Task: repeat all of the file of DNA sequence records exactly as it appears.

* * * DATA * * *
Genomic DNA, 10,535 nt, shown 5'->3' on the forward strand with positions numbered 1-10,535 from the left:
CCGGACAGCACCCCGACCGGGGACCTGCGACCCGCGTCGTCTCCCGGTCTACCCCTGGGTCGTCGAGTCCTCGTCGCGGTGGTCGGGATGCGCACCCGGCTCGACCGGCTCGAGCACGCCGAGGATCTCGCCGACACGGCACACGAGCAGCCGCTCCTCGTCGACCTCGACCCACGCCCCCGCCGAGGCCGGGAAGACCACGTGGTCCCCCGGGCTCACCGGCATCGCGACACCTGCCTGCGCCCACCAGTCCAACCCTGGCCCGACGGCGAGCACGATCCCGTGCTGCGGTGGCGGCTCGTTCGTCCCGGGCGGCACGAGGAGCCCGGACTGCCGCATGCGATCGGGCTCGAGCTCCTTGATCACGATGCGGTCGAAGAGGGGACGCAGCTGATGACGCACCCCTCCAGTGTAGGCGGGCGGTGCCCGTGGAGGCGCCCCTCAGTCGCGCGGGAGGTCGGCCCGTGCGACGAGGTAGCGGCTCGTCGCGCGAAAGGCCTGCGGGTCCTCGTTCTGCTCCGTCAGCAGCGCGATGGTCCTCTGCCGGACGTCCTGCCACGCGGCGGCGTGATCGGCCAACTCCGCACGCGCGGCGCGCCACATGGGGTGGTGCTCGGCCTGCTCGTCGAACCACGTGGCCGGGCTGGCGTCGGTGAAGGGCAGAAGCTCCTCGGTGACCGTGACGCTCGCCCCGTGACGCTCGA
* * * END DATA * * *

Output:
Genomic DNA, 10,535 nt, shown 5'->3' on the forward strand with positions numbered 1-10,535 from the left:
CCGGACAGCACCCCGACCGGGGACCTGCGACCCGCGTCGTCTCCCGGTCTACCCCTGGGTCGTCGAGTCCTCGTCGCGGTGGTCGGGATGCGCACCCGGCTCGACCGGCTCGAGCACGCCGAGGATCTCGCCGACACGGCACACGAGCAGCCGCTCCTCGTCGACCTCGACCCACGCCCCCGCCGAGGCCGGGAAGACCACGTGGTCCCCCGGGCTCACCGGCATCGCGACACCTGCCTGCGCCCACCAGTCCAACCCTGGCCCGACGGCGAGCACGATCCCGTGCTGCGGTGGCGGCTCGTTCGTCCCGGGCGGCACGAGGAGCCCGGACTGCCGCATGCGATCGGGCTCGAGCTCCTTGATCACGATGCGGTCGAAGAGGGGACGCAGCTGATGACGCACCCCTCCAGTGTAGGCGGGCGGTGCCCGTGGAGGCGCCCCTCAGTCGCGCGGGAGGTCGGCCCGTGCGACGAGGTAGCGGCTCGTCGCGCGAAAGGCCTGCGGGTCCTCGTTCTGCTCCGTCAGCAGCGCGATGGTCCTCTGCCGGACGTCCTGCCACGCGGCGGCGTGATCGGCCAACTCCGCACGCGCGGCGCGCCACATGGGGTGGTGCTCGGCCTGCTCGTCGAACCACGTGGCCGGGCTGGCGTCGGTGAAGGGCAGAAGCTCCTCGGTGACCGTGACGCTCGCCCCGTGACGCTCGA